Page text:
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Drug-induced skin ulcers
Other Resources UpToDate PubMed

Drug-induced skin ulcers

Contributors: John Barbieri MD, Misha A. Rosenbach MD, Noah Craft MD, PhD
Other Resources UpToDate PubMed


Drug-induced cutaneous ulcers are a rare reaction associated with a few medications. This article focuses on commonly cited etiologies of these ulcers, but it does not address cutaneous ulcers secondary to drug-induced vasculitis or necrosis.


Hydroxyurea is used in the treatment of myeloproliferative disorders and to prevent painful attacks in sickle-cell disease. Painful leg ulcers occur in approximately 9% of patients taking long-term high-dose hydroxyurea (greater than 1 g/day for at least 1 year) for myeloproliferative diseases. The etiology of the leg ulcers is thought to be related to reduced skin cell viability due to inhibition of DNA synthesis. Some reports have described these ulcerations occurring when hydroxyurea therapy is stopped.

All-trans-Retinoic Acid
All-trans-retinoic acid (ATRA) is a generally well-tolerated induction chemotherapeutic agent used for acute promyelocytic leukemia. In rare cases, patients may develop multiple small, painless ulcers limited to the scrotum. The etiology of the scrotal ulcers is poorly understood, but they may be due to ATRA-induced release of cytokines and interleukins resulting in leukocyte activation and tissue damage.

Systemic Retinoids
Systemic retinoids, such as isotretinoin, are used in the treatment of a variety of skin conditions, including acne. There are rare reports of patients on isotretinoin subsequently developing ulcerative lesions consistent with pyoderma gangrenosum. The etiology is unknown but may be related to increased skin fragility, vascular proliferation, or alteration of neutrophil adhesion requirements.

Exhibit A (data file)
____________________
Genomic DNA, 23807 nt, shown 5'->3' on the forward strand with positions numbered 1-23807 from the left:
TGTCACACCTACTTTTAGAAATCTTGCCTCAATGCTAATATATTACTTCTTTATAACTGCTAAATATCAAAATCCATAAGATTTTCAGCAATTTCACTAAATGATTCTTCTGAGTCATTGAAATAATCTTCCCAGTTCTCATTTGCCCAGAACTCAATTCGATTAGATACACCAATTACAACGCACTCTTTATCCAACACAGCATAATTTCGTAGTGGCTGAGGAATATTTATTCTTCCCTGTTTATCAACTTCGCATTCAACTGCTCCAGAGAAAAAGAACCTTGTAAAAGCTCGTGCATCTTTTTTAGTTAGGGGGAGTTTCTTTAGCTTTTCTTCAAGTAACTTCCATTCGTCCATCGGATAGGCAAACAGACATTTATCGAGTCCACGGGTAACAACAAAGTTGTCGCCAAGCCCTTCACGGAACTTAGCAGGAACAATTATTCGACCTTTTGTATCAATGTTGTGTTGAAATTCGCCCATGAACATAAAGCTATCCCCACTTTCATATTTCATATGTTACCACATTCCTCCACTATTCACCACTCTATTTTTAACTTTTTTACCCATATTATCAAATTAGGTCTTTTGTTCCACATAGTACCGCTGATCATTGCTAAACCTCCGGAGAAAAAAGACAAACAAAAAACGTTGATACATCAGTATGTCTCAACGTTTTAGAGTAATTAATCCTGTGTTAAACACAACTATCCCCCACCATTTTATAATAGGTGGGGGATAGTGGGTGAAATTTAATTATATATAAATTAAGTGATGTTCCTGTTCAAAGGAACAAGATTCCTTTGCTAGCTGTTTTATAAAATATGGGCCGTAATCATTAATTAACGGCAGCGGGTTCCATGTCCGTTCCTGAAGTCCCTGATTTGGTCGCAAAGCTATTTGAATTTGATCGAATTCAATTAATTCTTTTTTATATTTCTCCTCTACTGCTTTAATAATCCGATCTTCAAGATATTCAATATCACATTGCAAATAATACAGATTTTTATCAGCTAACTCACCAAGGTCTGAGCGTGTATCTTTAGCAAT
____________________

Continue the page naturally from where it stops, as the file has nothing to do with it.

Methotrexate is used for a variety of conditions, including psoriasis. Rarely, patients taking methotrexate for psoriasis have developed burning ulcerations at the sites of former psoriatic lesions, most commonly within days to weeks after starting therapy. Increases in the dose of methotrexate and concurrent use of NSAIDs are risk factors. Although the underlying mechanism is unknown, these ulcers are thought to be due to reduced keratinocyte viability as a result of DNA synthesis inhibition. Methotrexate can also induce oral ulcerations, which may be a sign of leukopenia.

Interferon-β is a therapy used in the treatment of multiple sclerosis. There are rare reports of patients developing ulcers at inoculation sites. The ulcer etiology is poorly understood but may be related to cytokine-mediated inflammatory reactions in the dermis due to interferon-β.

Antiviral Medications

There are rare case reports in the literature of patients developing genital ulcerations while receiving foscarnet or lamivudine antiviral therapies. This is most commonly reported in human immunodeficiency virus (HIV)-infected patients receiving foscarnet for resistant herpetic infections. The etiology of these ulcerations is not understood, but some have proposed that the excreted drug in the urine causes an irritant contact dermatitis after being trapped under the foreskin of the penis in uncircumcised male patients.